A court case has exposed what is being touted as one of Nike’s biggest kept secrets: exact figures on Michael Jordan’s multimillion-dollar endorsement deal. According to reports, Jordan banks $40 million a year on average from the sports gear maker, a number he and the company would rather keep under wraps.
During a federal court case against now-defunct Dominick’s grocery store, Jordan and his legal team are seeking $10 million for the use of his brand without permission, and they want to prove the value of his brand by disclosing how much he receives for endorsements. Corporate partners, however, would like to bar disclosure of that information. The judge already ruled that Dominick’s shouldn’t have used Jordan’s image in an ad offering $2 coupons for steaks, however the current issue is how much Safeway, parent company of Dominick’s should pay.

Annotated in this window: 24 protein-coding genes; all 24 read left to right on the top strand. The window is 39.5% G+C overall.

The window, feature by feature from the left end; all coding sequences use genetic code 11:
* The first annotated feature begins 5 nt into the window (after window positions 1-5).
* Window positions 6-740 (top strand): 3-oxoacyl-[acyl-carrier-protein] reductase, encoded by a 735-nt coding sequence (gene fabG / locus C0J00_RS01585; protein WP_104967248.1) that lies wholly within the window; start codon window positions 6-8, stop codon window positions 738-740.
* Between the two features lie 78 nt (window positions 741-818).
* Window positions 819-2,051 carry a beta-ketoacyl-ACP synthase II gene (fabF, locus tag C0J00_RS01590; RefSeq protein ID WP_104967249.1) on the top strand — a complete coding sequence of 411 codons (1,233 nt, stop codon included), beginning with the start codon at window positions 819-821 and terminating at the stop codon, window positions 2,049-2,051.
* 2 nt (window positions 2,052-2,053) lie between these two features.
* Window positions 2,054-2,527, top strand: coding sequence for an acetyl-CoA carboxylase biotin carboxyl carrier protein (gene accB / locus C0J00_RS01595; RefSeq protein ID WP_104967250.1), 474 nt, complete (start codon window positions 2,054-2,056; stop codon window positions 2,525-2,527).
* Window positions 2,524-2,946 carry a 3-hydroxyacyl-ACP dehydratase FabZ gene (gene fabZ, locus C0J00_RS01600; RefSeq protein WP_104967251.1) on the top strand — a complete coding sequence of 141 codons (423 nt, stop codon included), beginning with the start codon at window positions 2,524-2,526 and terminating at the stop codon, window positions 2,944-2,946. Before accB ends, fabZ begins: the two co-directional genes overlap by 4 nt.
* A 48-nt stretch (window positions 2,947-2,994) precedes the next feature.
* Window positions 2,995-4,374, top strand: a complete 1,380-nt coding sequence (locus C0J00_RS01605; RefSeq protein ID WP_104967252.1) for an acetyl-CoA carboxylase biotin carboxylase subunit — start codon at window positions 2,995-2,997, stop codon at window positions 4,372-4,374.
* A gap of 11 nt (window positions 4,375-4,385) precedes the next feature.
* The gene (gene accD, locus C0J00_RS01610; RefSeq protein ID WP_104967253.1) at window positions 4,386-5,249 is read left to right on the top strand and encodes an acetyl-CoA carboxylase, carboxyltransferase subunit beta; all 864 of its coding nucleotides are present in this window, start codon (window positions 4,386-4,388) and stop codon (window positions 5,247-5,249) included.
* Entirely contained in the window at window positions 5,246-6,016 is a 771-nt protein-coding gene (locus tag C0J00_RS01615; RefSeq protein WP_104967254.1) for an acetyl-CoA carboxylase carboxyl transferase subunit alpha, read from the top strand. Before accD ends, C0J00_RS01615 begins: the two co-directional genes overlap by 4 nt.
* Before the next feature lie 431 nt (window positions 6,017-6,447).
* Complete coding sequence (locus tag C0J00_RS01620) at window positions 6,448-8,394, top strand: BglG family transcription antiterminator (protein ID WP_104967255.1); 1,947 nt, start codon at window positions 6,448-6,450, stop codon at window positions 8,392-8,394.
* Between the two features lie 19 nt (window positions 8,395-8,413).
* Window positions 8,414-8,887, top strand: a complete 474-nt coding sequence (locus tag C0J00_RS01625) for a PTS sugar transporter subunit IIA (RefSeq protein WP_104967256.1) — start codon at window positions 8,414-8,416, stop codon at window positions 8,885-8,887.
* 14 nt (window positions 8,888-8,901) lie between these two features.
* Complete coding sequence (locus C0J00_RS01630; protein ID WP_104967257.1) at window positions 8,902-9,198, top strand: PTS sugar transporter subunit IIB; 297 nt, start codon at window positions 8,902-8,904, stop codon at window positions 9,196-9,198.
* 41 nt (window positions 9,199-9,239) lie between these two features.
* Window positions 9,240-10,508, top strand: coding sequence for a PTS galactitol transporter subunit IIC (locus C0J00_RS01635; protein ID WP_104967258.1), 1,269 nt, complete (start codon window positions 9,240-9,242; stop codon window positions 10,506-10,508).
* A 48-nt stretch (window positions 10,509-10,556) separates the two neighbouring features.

Jordan’s endorsement agreement with Nike also details the amount the company pays all of the athletes under the Jordan brand umbrella, Jordan’s authority to select athletes for endorsement contracts, and how Nike and Jordan share revenues and expenses.
According to CBS, Jordan’s attorney Fred Sperling said Nike paid Jordan $480 million over 12 years (starting in 2000), to go along with $18 million from Gatorade, $14 million from Hanes underwear and $14 million from Upper Deck cards. Sperling said the starting price to use Jordan’s name or brand is $10 million.